The Inherence of Human Dignity, Vol. 1 and 2, deserves a wide readership. Barry Bussey and Angus Menuge have drawn together an important collection of essays from a diverse group of authors in order to explore different conceptions of human dignity and how it is to be grounded. — Robert A. Larmer, PhD, Professor and Chair, Department of Philosophy, University of New Brunswick, Canada

Bussey and Menuge have edited a magisterial, brilliant two volume work that should be essential reading for anyone interested in a commitment to human dignity. — Charles Taliaferro Overby Distinguished Chair and Professor of Philosophy, St. Olaf College, USA

"Human rights protect human dignity. But what is human dignity? Why is it important? An international group of scholars comments first on grounding human dignity and second on human dignity’s competing conceptions. By editing these essays, Barry Bussey and Angus Menuge have done the scholarly community a great service”.—Prof. dr. Paul Cliteur, Professor of Jurisprudence, Leiden University.

“Article 2 of the Treaty on European Union (or Maastricht Treaty, 1992) states that ‘The Union is founded on the values of respect for human dignity, freedom, democracy, equality, the rule of law and respect for human rights.’ This Article makes human dignity a notion that is relevant for legal scholars, politicians, and others who want to understand the foundations of contemporary European culture. Barry Bussey and Angus Menuge have done an excellent job collecting some of the most thought-provoking contributions on this topic. This book deserves a wide readership.” — Prof. dr. Afshin Ellian, Professor of Jurisprudence, Leiden University.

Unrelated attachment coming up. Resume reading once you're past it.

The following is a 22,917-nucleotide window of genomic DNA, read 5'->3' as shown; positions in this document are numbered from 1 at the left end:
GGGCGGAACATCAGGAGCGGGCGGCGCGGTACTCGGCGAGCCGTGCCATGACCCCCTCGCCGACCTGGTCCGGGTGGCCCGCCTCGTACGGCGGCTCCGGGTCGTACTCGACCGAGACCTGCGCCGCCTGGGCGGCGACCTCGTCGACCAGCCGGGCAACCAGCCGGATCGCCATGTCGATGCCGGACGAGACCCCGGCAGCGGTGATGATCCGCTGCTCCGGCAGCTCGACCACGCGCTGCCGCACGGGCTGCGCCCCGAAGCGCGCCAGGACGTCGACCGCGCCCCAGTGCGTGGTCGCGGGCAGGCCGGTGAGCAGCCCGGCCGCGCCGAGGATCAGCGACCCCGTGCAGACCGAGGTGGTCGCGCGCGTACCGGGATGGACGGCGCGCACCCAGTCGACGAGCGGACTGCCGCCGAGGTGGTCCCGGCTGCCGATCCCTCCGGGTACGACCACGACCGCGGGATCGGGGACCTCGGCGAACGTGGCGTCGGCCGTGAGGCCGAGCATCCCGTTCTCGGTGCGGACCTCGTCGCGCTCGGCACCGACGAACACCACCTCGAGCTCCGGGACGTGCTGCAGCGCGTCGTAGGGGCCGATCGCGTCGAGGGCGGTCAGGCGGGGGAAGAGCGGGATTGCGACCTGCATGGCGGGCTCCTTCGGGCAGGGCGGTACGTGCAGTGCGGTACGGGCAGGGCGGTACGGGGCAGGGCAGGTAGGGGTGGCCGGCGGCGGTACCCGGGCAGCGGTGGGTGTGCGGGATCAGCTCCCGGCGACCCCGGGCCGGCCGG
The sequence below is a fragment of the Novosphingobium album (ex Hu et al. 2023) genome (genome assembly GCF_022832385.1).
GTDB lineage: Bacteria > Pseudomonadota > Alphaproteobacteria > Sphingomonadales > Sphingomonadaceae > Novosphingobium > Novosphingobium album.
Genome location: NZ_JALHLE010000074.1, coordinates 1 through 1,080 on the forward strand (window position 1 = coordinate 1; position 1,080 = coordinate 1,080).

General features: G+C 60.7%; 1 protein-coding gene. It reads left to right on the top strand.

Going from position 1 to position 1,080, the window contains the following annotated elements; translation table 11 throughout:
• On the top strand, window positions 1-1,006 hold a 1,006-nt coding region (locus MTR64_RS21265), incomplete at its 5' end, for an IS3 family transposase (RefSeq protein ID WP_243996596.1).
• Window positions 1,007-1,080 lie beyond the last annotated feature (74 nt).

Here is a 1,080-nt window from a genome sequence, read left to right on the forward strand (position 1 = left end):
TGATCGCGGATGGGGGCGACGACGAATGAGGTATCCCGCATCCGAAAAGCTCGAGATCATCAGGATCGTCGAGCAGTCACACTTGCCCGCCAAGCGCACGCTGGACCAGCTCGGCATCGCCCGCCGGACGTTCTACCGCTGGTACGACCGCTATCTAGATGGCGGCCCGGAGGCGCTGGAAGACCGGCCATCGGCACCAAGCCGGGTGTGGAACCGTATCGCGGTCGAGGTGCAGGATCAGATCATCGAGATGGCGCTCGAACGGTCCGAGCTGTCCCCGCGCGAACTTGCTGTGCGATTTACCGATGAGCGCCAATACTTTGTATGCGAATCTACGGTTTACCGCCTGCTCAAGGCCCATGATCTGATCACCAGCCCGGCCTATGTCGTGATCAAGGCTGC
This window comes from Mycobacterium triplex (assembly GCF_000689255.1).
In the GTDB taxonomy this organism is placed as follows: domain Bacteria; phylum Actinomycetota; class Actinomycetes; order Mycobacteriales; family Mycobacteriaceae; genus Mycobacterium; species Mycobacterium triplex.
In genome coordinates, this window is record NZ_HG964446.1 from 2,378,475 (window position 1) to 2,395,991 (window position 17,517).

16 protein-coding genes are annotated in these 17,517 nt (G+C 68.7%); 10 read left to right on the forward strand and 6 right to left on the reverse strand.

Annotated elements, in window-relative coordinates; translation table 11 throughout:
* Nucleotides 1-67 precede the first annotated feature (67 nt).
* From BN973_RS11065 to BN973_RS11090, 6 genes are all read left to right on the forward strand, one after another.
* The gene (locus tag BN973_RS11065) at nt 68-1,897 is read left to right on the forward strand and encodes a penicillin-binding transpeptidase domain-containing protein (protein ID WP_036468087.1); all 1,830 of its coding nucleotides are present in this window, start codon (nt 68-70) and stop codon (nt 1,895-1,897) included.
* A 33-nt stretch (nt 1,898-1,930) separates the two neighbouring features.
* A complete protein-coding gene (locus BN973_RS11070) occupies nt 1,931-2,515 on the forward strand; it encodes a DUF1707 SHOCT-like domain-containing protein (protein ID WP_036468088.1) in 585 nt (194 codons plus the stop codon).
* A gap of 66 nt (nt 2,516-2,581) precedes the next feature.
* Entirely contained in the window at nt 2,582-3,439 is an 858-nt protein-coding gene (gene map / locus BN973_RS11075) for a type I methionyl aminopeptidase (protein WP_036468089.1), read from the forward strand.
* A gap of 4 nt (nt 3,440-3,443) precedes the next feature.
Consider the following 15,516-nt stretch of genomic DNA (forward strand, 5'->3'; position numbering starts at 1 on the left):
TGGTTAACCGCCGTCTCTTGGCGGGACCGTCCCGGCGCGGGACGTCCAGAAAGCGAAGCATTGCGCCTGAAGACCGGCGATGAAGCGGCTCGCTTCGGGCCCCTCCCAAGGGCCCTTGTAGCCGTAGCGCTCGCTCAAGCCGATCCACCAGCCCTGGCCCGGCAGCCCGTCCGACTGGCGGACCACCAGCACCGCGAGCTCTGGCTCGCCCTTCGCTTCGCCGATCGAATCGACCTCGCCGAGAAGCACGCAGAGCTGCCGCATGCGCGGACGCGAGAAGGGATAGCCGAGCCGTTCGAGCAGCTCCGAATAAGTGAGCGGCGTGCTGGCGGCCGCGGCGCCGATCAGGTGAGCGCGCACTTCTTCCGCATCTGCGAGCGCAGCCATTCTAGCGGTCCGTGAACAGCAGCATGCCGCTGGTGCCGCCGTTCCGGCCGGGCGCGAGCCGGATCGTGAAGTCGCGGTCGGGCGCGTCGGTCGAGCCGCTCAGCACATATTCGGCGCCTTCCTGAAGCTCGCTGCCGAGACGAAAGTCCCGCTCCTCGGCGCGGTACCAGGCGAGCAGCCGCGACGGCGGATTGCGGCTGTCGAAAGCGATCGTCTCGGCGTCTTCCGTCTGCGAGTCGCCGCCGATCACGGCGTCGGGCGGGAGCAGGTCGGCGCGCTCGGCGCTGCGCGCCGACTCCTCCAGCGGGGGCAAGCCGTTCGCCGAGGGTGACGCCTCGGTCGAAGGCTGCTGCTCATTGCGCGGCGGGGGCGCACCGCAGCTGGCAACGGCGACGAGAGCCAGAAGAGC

Author Information

Angus J. L. Menuge is Professor and Chair of Philosophy at Concordia University Wisconsin and past President of the Evangelical Philosophical Society. 

Barry W. Bussey is Director of Legal Affairs, at the Canadian Centre for Christian Charities and Associate Adjunct Professor of Law at University of Notre Dame Australia, Sydney.


No series for this title.

Table of Contents

Introduction, Angus J. L. Menuge; Part I Grounding Human Dignity; Chapter One Human Dignity in the Universal Declaration of Human Rights: ‘Old’ or ‘New’?, Laura Kittel; Chapter Two How Do We Justify Human Rights and Dignity?, Keith Thompson; Chapter Three May Critics of ‘Inherent Dignity’ Be Answered? Rejoinders from Christian Anthropology, David Guretzki; Chapter Four Three Sources of Human Dignity, Erik J. Wielenberg; Chapter Five Atheism and Theism: A Comparison of Metaphysical Foundations for Human Dignity, Paul Copan; Chapter Six Dignity and Tolerance: A Tension and a Challenge, Claudia Mariéle Wulf; Chapter Seven Human Dignity: What to Do with It? From Fruitless Abstraction to Meaningful Action, Hendrik Kaptein; Part II Competing Conceptions of Human Dignity; Chapter Eight Two Concepts of Dignity: On the Decay of Agency in Law, Åsbjørn Melkevik and Bjarne Melkevik; Chapter Nine Human Dignity as Law’s Foundation: An Outline for a Personalist Jurisprudence, Michał Rupniewski; Chapter Ten The Social Ontology of Human Dignity, Nicholas Aroney; Chapter Eleven How Not to Interpret Human Dignity: A Common Fallacy, Friedrich Toepel; Chapter Twelve The Nominalist Foundations of Constructivist Dignity, R. Scott Smith; Chapter Thirteen Artificial Dignity: The Humanizing and Dehumanizing Implications of Polanyi versus Turing’s Ontology, Andy Steiger; Notes on Contributors; Index.


No Podcasts for this title.
Comodo SSL